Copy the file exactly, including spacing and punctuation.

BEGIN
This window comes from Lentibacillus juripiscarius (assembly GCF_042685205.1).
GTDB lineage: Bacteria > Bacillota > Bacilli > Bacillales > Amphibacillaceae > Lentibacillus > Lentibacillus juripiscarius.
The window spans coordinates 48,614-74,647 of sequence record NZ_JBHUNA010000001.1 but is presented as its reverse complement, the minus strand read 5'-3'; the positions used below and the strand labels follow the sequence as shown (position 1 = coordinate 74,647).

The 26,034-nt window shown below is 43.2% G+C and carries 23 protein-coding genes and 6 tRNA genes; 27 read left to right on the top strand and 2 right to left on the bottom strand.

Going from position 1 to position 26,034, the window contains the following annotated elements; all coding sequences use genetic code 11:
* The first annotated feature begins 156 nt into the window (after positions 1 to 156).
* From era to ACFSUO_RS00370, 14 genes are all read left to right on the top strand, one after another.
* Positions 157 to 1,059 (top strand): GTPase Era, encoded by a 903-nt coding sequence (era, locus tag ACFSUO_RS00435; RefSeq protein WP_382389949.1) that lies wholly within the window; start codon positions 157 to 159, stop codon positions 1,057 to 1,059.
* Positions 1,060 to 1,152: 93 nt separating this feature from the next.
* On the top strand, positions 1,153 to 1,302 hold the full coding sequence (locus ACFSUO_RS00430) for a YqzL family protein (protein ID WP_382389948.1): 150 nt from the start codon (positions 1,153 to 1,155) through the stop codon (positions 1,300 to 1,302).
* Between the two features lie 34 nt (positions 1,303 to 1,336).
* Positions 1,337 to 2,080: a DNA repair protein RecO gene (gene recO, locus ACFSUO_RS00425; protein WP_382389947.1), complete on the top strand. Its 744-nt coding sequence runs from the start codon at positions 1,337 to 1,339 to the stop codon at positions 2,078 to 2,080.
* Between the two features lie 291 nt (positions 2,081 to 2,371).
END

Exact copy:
This window comes from Lentibacillus juripiscarius (assembly GCF_042685205.1).
GTDB lineage: Bacteria > Bacillota > Bacilli > Bacillales > Amphibacillaceae > Lentibacillus > Lentibacillus juripiscarius.
The window spans coordinates 48,614-74,647 of sequence record NZ_JBHUNA010000001.1 but is presented as its reverse complement, the minus strand read 5'-3'; the positions used below and the strand labels follow the sequence as shown (position 1 = coordinate 74,647).

The 26,034-nt window shown below is 43.2% G+C and carries 23 protein-coding genes and 6 tRNA genes; 27 read left to right on the top strand and 2 right to left on the bottom strand.

Going from position 1 to position 26,034, the window contains the following annotated elements; all coding sequences use genetic code 11:
* The first annotated feature begins 156 nt into the window (after positions 1 to 156).
* From era to ACFSUO_RS00370, 14 genes are all read left to right on the top strand, one after another.
* Positions 157 to 1,059 (top strand): GTPase Era, encoded by a 903-nt coding sequence (era, locus tag ACFSUO_RS00435; RefSeq protein WP_382389949.1) that lies wholly within the window; start codon positions 157 to 159, stop codon positions 1,057 to 1,059.
* Positions 1,060 to 1,152: 93 nt separating this feature from the next.
* On the top strand, positions 1,153 to 1,302 hold the full coding sequence (locus ACFSUO_RS00430) for a YqzL family protein (protein ID WP_382389948.1): 150 nt from the start codon (positions 1,153 to 1,155) through the stop codon (positions 1,300 to 1,302).
* Between the two features lie 34 nt (positions 1,303 to 1,336).
* Positions 1,337 to 2,080: a DNA repair protein RecO gene (gene recO, locus ACFSUO_RS00425; protein WP_382389947.1), complete on the top strand. Its 744-nt coding sequence runs from the start codon at positions 1,337 to 1,339 to the stop codon at positions 2,078 to 2,080.
* Between the two features lie 291 nt (positions 2,081 to 2,371).